Donald Trump is good with name-calling zingers: Crooked Hillary, Lyin’ Ted, and Little Marco top the list.
Trump’s names ring immature but often capture underlying feelings or impressions about the object of his derision. Trump then strengthens the public’s underlying negative feelings through relentless and brutal repetition.
What should progressives and Never Trumpers call Donald, if anything? Cynical, Snide, Condescending, Little, Cruel, Petty, Petulant, Vindictive, Sour, Smug, Dishonest … the list of negative adjectives that describe some aspect of Donald Trump could fill pages.
Cognitive linguist George Lakoff suggests the public refer to Donald as “Minority President Trump,” as in: Trump won a minority of votes cast. This would delegitimize Trump as president and get under Trump’s skin — both important goals — but the word “minority” seems confusing. The word “minority” is associated with racial or ethnic minorities in many of our brains and “minority” does not adequately capture the universe of problems associated with Trump.
As an alternative, the Indivisible movement should constantly and consistently describe Trump as “unqualified” and “embarrassing.” (“Unfit” may also be an apt label, although one gets the impression that someone becomes “unfit” — implying they were once fit — while someone who is unqualified has always been unqualified.) These descriptors are true and will unfortunately likely remain true. Trump is unqualified to be president because of
- His lack of experience,
- His lies,
- His cabinet and aide choices,
- His lack of curiosity,
- His authoritarian tendencies,
- The way he treats groups of people he is sworn to serve,
- His lack of discipline,
- His and his staff’s ethical and legal violations,
- His personal attacks,
- His conduct,
- His constantly shifting policy positions,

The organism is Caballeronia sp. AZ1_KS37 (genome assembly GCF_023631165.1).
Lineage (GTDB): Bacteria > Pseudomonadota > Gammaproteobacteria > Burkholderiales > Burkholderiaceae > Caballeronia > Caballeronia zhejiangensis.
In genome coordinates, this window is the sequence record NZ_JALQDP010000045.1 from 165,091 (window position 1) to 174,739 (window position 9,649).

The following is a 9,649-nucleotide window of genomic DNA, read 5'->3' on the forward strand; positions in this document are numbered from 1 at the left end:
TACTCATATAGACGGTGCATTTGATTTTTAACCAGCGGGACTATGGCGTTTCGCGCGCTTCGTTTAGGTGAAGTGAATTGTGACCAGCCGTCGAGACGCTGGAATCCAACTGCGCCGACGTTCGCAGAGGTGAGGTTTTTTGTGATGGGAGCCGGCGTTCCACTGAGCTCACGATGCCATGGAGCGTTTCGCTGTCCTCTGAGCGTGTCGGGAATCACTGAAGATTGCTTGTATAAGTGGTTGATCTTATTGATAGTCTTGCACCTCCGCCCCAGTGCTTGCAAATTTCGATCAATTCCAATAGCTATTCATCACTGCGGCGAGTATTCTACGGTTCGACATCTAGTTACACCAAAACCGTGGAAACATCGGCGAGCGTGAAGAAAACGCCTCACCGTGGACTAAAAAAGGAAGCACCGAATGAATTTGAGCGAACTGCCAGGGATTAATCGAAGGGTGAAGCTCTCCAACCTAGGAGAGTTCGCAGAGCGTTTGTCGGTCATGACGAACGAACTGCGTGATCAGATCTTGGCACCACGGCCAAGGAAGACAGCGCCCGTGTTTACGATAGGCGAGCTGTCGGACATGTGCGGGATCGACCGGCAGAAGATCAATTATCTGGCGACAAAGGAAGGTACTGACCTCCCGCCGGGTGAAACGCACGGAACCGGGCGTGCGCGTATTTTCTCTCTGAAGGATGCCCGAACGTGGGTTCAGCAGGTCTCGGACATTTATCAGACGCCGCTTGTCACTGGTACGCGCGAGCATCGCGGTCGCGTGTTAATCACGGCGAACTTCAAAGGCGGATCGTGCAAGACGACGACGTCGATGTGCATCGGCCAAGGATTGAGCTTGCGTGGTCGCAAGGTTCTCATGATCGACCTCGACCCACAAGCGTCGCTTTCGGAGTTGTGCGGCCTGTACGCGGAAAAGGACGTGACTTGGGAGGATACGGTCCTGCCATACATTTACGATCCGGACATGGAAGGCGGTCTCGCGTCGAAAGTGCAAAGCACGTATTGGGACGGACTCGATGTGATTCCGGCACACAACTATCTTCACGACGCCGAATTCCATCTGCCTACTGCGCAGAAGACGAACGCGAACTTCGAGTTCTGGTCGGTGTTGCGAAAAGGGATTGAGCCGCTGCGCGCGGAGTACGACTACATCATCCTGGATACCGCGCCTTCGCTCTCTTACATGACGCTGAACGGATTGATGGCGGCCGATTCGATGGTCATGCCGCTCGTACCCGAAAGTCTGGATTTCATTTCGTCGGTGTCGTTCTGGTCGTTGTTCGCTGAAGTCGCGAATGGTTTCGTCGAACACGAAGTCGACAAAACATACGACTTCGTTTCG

- What he is doing to America’s reputation,
- His hypocrisy,
- His disregard for America’s institutions of government,
- His complete lack of respect for American values, and
- His disregard for the norms that allow a government of and for the people to function.
The reasons are endless. And it is embarrassing.
Naming Trump as the unqualified president that he is has several benefits. First, nearly every action Trump has taken since the beginning of his campaign supports the label. This holds true regardless of Trump’s motivations, whether calculated cynicism, stupidity, diversion, or something else. This means the label can be applied in a blanket fashion across all or most of the Trump Administration’s actions in a given day.Having an effective blanket label will help mitigate against the administration’s deluge of true, false, important,and trivial information.
The truth of Trump’s lack of qualifications to be president — and the blanket application of this truth — will reinforce the “unqualified” label. Members of the Indivisible movement need to do their part persistently using the “unqualified” label stick at every possible opportunity.*
Second, relentlessly showing how Trump is unqualified – and relentlessly naming how unqualified he is by associating the word “unqualified” with “Trump” – will ultimately make it harder for members of the Republican establishment to support him. Citizens who voted for Trump are already beginning to agree Trump is unqualified and embarrassing, a particularly relevant detail for Republican lawmakers.
Splintering Republican establishment support for Trump – and in particular congressional Republican support for Trump – is crucial in the coming months and years. For many practical purposes, it does not matter that Trump is president; what matters is that Republicans are undermining the system of checks established by the Framers in the U.S. Constitution. Republican Senators and House members are enablers who have given Trump free range over policy directions, cabinet picks, and other major decisions despite Trump’s lack of qualifications and unpopularity. These members of Congress are betraying our country for cheap political gain with select party extremists. It does not have to be like this, and the Indivisible movement can play a pivotal role to break the cycle of betrayal and Trump enabling.
Finally, it is important – for the future of the Republic and the future of America’s place on the world stage – that members of the public show that we are embarrassed by our president. It is one thing to be led by an unqualified buffoon. It is much worse to normalize him. And while most members of the Indivisible movement are outraged at our President, outrage against national leaders is a fairly normal part of democracy. Embarrassment is not.
We are embarrassed, and outraged and scared, that our country has placed an entirely unqualified person in the Oval Office. We will not let it happen again.
*If Trump somehow develops presidential qualifications, we will all be better off and can happily drop the “unqualified” label.